Creating a new Disk partition and formatting it in Linux

Disk utility can also be used to create new partitions and prepare them for use. Once a partition has been created, it must be formatted with a file system before it can be used. The standard file system used in Red Hat Enterprise Linux is ext4,the Fourth Extended File system.

In order to use the file system, we need to associate it with a mount point, and empty directory on a file system that is already available. Then the contents of that file system can be browsed as if they are the contents of the mount point directory. This is called as mounting the file system on the mount point.

A file which only root can edit, /etc/fstab, list what partitions should have their file systems mounted on what mount points with which options, one partition per line, A typical line may look like this:

/dev/sda6 /data ext4 defaults 1 2

This indicates that the ext4 file system on the /dev/sda6 partition should be mounted on the directory /data automatically using default options at boot time, and it should be backed up and checked for errors normally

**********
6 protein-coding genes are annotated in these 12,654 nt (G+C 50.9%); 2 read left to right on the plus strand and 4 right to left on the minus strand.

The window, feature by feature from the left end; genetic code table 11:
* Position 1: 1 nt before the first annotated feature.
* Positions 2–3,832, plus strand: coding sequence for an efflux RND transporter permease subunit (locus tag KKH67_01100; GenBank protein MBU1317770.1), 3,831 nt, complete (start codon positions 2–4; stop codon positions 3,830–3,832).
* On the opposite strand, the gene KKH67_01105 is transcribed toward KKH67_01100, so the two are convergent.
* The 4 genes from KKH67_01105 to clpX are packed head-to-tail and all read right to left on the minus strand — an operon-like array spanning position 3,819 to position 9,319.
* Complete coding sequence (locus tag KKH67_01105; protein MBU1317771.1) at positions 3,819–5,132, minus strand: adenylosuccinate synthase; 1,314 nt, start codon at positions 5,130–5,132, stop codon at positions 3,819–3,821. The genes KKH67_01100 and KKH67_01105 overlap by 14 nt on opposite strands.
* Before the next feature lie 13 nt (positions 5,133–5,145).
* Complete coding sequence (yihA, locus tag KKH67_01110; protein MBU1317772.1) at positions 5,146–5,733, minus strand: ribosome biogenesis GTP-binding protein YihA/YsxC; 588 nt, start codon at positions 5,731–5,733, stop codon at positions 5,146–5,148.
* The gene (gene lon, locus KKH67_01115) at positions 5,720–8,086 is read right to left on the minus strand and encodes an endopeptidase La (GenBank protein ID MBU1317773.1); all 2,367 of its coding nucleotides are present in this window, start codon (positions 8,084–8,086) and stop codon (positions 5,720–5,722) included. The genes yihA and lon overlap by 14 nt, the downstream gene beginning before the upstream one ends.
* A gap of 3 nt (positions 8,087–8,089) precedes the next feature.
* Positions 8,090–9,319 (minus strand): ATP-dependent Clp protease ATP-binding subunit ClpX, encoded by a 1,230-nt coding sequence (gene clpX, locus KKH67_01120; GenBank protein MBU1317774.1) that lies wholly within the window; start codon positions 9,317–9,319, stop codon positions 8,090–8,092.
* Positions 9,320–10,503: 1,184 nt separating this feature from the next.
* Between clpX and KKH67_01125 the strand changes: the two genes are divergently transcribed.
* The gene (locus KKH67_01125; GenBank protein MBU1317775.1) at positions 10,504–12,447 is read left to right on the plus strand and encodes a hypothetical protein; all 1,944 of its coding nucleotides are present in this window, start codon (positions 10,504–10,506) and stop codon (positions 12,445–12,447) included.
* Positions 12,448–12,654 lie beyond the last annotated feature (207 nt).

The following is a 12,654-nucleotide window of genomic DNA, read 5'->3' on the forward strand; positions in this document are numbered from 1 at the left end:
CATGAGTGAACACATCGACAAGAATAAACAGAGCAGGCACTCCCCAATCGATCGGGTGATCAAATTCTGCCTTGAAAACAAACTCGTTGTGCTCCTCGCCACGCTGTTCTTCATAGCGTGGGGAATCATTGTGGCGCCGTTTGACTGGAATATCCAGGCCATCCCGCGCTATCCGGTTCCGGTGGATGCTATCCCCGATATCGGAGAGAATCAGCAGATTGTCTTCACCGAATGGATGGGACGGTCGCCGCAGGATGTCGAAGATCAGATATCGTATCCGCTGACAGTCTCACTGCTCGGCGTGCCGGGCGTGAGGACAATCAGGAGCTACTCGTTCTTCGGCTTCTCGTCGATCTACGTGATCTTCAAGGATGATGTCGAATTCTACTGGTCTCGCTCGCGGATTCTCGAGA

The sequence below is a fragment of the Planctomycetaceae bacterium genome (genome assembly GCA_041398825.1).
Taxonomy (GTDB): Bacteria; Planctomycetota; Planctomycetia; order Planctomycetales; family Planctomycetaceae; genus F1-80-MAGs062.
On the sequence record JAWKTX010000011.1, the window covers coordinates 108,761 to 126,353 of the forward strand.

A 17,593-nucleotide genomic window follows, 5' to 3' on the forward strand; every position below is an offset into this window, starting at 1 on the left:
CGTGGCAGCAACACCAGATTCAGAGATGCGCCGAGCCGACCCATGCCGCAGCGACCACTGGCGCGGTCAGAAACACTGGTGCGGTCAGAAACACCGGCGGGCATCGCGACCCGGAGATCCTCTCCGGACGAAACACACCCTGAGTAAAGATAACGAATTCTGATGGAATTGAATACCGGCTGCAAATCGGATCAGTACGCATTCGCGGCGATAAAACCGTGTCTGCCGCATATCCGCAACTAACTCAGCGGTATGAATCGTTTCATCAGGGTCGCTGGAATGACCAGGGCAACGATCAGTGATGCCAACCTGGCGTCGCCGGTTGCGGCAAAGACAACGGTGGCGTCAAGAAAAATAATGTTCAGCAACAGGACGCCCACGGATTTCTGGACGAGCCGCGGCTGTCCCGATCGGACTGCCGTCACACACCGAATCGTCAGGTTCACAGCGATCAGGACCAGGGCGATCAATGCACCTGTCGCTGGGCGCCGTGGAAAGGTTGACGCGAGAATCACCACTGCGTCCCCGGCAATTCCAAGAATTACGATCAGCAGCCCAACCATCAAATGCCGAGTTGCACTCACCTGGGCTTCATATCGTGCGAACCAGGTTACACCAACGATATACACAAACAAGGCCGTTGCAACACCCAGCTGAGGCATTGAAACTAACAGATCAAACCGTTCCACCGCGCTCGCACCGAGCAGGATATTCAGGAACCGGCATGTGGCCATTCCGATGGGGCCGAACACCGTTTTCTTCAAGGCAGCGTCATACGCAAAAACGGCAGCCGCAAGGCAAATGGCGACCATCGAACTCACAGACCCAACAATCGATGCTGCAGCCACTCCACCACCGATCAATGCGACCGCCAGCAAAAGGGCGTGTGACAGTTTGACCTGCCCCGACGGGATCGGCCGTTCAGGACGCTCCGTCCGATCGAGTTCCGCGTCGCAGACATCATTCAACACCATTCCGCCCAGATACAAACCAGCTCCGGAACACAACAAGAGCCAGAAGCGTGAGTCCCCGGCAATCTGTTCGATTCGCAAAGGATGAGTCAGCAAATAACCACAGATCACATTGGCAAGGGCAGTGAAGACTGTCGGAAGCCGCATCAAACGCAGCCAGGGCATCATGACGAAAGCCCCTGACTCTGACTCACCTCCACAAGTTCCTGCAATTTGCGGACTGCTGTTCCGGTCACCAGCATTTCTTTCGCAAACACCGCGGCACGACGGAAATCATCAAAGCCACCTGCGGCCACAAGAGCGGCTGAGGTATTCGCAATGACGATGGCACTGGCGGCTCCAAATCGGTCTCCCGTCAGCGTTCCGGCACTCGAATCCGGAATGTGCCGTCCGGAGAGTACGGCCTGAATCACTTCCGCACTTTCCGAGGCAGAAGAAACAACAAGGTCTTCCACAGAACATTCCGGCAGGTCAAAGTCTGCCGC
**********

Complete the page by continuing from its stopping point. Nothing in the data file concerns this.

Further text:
Once this is set, root can run mount /data to mount the file system above and umount /data to un-mount it.

/etc/fstab

High- level steps for creating persistent storage

  1. Log into GNOME as a regular user.

  2. Use Disk Utility to create a partition. Enter the root password when prompted by the Authenticaion is required t o create a partition dialog.

  3. Format the file system and assign it a label.

  4. Test the file system by mounting it with Disk Utility (It will be mounted on the directoy /media/your-label.)

  5. Open a shell prompt with Application —> System Tools —> Terminal.

  6. At the shell prompt, type su – to switch to a root shell.

  7. As root, type the shell command mkdir /data to make an empty directory, /data, for the file system.

  8. Use gedit to add a line to /etc/fstab which will mount the ext4 file system in your new partition on your mount point (/data in this example), using default options as in the example above. Save /etc/fstab.

  9. As root, run umount /media/your-label, then mount /data. verify that your partition is mounted on /data by highlighting the partition in Disk Utility.

  10. Reboot to confirm that the file system mounts automatically on the desired mount point.

 

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About Slash Rahul

A Passionate Software Engineer, Open-Source Enthusiastic.

Posted on 11/05/2013, in Technical and tagged , , . Bookmark the permalink. Leave a comment.

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